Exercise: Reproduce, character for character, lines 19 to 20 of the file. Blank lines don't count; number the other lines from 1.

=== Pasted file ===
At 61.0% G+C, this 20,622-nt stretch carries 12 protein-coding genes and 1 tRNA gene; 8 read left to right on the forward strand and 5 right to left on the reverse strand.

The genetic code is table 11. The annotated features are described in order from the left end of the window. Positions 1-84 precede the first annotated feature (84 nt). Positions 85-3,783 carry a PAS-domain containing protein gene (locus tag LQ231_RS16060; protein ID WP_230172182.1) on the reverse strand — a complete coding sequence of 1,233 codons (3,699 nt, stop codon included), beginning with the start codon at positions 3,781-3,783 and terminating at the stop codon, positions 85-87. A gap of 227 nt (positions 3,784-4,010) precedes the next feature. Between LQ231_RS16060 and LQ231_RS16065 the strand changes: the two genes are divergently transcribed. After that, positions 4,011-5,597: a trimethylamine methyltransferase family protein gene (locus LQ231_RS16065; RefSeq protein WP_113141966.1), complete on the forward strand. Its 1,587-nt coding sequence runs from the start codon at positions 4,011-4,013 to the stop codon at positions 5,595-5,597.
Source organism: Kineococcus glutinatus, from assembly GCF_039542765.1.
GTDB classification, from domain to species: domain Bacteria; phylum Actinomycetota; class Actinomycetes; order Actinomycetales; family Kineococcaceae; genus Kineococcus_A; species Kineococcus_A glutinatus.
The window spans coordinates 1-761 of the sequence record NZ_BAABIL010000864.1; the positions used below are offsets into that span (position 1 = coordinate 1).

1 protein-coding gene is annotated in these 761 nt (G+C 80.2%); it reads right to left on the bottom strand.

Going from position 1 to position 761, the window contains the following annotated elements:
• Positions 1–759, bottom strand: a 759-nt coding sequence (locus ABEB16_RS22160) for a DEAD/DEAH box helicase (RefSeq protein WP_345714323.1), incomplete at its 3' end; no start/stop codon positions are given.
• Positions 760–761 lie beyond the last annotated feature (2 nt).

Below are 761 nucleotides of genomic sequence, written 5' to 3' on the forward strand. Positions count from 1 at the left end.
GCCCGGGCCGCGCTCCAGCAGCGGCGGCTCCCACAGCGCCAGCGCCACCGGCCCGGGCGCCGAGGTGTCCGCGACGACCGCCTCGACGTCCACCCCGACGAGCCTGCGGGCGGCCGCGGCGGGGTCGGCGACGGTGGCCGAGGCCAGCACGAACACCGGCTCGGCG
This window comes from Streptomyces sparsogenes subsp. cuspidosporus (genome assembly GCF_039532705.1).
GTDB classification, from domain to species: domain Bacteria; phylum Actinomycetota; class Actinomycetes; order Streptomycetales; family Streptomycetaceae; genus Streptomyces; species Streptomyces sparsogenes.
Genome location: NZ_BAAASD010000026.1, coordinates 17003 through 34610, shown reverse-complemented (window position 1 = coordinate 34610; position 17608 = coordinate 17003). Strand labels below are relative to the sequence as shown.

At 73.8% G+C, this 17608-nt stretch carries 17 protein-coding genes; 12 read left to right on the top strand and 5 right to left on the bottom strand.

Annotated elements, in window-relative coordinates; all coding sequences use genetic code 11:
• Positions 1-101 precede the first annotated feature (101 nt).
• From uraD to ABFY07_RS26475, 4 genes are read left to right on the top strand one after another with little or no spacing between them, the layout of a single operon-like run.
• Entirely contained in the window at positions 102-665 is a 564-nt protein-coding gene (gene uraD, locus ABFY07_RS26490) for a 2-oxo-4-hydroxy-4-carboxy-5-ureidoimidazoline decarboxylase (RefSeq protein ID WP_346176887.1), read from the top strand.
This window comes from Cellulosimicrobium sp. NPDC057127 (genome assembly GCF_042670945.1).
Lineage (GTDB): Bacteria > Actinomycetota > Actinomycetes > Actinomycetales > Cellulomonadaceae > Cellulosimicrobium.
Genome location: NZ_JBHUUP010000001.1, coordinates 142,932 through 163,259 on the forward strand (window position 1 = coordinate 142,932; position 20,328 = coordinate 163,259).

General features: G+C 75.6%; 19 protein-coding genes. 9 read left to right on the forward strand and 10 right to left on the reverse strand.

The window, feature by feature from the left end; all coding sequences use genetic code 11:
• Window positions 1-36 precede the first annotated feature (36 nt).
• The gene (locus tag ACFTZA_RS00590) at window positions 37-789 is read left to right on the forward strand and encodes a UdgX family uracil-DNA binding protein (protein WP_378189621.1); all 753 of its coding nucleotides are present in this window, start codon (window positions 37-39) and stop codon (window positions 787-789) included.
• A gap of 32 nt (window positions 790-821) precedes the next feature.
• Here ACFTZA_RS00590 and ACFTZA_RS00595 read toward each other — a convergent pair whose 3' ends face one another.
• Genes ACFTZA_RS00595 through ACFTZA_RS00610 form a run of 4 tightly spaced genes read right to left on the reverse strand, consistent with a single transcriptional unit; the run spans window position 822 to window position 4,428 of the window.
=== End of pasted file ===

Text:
• Entirely contained in the window at positions 102-665 is a 564-nt protein-coding gene (gene uraD, locus ABFY07_RS26490) for a 2-oxo-4-hydroxy-4-carboxy-5-ureidoimidazoline decarboxylase (RefSeq protein ID WP_346176887.1), read from the top strand.
This window comes from Cellulosimicrobium sp. NPDC057127 (genome assembly GCF_042670945.1).